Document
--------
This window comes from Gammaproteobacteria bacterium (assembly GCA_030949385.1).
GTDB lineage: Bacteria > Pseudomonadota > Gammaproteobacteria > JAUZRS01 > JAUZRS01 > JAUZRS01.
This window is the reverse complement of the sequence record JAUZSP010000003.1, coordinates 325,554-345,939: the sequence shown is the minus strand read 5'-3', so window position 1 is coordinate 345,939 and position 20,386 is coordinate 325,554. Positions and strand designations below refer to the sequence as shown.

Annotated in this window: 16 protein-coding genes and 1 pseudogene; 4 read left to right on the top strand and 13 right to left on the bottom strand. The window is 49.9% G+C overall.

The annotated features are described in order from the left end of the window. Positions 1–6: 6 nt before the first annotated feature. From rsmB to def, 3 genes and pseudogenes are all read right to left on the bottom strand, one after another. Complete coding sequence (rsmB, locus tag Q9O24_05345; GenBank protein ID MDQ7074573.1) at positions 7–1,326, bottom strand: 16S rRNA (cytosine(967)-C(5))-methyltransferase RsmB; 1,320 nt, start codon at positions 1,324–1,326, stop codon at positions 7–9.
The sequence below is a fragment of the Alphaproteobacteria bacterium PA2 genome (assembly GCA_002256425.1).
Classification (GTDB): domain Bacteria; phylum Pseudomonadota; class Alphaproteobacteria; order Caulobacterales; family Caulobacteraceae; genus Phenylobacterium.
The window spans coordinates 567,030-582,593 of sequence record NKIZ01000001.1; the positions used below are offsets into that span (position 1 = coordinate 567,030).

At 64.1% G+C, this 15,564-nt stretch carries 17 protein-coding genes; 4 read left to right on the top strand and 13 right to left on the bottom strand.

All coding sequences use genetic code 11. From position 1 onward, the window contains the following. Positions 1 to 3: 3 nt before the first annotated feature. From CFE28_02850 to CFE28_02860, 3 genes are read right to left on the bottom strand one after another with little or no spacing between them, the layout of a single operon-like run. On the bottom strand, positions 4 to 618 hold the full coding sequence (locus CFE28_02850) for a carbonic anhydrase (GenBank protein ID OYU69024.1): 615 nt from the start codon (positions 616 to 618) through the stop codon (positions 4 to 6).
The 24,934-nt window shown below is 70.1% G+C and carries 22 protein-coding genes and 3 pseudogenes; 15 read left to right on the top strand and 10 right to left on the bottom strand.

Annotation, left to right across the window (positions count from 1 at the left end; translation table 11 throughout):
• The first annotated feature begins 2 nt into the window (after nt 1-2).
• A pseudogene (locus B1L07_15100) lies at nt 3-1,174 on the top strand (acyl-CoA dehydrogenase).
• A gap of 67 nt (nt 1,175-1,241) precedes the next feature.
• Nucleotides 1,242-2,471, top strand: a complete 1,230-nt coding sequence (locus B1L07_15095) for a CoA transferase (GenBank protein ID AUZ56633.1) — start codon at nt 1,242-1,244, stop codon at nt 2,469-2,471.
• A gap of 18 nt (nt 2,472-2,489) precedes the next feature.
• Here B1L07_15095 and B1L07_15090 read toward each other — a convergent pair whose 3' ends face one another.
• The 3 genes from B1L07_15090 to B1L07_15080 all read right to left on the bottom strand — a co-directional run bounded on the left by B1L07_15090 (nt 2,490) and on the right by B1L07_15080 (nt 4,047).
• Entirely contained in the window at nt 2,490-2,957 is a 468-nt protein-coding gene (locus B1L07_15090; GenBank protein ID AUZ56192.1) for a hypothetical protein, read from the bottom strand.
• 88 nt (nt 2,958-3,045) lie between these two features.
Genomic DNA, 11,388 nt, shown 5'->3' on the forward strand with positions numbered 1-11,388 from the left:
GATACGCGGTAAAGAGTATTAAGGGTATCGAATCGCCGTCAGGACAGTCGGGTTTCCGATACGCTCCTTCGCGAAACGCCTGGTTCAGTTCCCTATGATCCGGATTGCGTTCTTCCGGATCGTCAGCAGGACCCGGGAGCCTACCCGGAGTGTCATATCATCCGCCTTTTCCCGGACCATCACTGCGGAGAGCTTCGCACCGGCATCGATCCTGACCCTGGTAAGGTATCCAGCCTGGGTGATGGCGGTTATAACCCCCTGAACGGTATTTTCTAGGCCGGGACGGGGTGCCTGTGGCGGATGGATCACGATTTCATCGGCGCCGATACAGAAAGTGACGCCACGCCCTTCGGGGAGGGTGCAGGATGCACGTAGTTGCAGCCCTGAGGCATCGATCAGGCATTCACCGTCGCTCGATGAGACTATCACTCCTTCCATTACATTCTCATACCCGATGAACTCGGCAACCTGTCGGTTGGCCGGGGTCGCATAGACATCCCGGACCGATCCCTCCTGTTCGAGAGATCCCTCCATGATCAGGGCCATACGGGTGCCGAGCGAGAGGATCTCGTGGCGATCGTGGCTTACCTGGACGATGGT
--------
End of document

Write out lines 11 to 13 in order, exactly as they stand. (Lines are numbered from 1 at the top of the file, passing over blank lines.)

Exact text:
The 24,934-nt window shown below is 70.1% G+C and carries 22 protein-coding genes and 3 pseudogenes; 15 read left to right on the top strand and 10 right to left on the bottom strand.

Annotation, left to right across the window (positions count from 1 at the left end; translation table 11 throughout):
• The first annotated feature begins 2 nt into the window (after nt 1-2).